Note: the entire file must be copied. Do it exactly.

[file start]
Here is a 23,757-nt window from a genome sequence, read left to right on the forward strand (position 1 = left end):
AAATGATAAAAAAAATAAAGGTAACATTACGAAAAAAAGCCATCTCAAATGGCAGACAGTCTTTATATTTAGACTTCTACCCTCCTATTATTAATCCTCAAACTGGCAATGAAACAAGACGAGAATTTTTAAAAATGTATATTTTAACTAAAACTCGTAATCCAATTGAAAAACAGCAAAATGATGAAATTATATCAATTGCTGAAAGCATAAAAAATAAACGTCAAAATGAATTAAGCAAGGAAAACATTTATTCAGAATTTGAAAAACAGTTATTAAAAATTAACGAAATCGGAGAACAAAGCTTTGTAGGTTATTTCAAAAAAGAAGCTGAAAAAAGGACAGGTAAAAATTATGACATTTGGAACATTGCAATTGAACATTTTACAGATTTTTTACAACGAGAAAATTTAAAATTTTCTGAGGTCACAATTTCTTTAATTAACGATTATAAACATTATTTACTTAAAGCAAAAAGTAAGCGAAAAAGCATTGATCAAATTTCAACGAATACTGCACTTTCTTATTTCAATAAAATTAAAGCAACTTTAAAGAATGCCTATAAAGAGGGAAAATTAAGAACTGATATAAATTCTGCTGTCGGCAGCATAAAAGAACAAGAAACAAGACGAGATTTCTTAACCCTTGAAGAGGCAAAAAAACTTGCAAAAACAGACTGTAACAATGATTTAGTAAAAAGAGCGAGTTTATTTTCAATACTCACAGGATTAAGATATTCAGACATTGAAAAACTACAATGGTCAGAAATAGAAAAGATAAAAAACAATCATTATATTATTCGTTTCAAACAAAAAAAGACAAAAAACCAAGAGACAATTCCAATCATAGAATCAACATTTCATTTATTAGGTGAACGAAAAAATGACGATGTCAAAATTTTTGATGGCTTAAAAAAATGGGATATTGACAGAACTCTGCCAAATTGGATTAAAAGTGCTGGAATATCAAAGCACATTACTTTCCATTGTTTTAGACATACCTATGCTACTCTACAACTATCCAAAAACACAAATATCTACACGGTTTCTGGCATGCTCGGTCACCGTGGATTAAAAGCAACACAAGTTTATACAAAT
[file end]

Here is a 23,757-nt window from a genome sequence, read left to right on the forward strand (position 1 = left end):
AAATGATAAAAAAAATAAAGGTAACATTACGAAAAAAAGCCATCTCAAATGGCAGACAGTCTTTATATTTAGACTTCTACCCTCCTATTATTAATCCTCAAACTGGCAATGAAACAAGACGAGAATTTTTAAAAATGTATATTTTAACTAAAACTCGTAATCCAATTGAAAAACAGCAAAATGATGAAATTATATCAATTGCTGAAAGCATAAAAAATAAACGTCAAAATGAATTAAGCAAGGAAAACATTTATTCAGAATTTGAAAAACAGTTATTAAAAATTAACGAAATCGGAGAACAAAGCTTTGTAGGTTATTTCAAAAAAGAAGCTGAAAAAAGGACAGGTAAAAATTATGACATTTGGAACATTGCAATTGAACATTTTACAGATTTTTTACAACGAGAAAATTTAAAATTTTCTGAGGTCACAATTTCTTTAATTAACGATTATAAACATTATTTACTTAAAGCAAAAAGTAAGCGAAAAAGCATTGATCAAATTTCAACGAATACTGCACTTTCTTATTTCAATAAAATTAAAGCAACTTTAAAGAATGCCTATAAAGAGGGAAAATTAAGAACTGATATAAATTCTGCTGTCGGCAGCATAAAAGAACAAGAAACAAGACGAGATTTCTTAACCCTTGAAGAGGCAAAAAAACTTGCAAAAACAGACTGTAACAATGATTTAGTAAAAAGAGCGAGTTTATTTTCAATACTCACAGGATTAAGATATTCAGACATTGAAAAACTACAATGGTCAGAAATAGAAAAGATAAAAAACAATCATTATATTATTCGTTTCAAACAAAAAAAGACAAAAAACCAAGAGACAATTCCAATCATAGAATCAACATTTCATTTATTAGGTGAACGAAAAAATGACGATGTCAAAATTTTTGATGGCTTAAAAAAATGGGATATTGACAGAACTCTGCCAAATTGGATTAAAAGTGCTGGAATATCAAAGCACATTACTTTCCATTGTTTTAGACATACCTATGCTACTCTACAACTATCCAAAAACACAAATATCTACACGGTTTCTGGCATGCTCGGTCACCGTGGATTAAAAGCAACACAAGTTTATACAAAT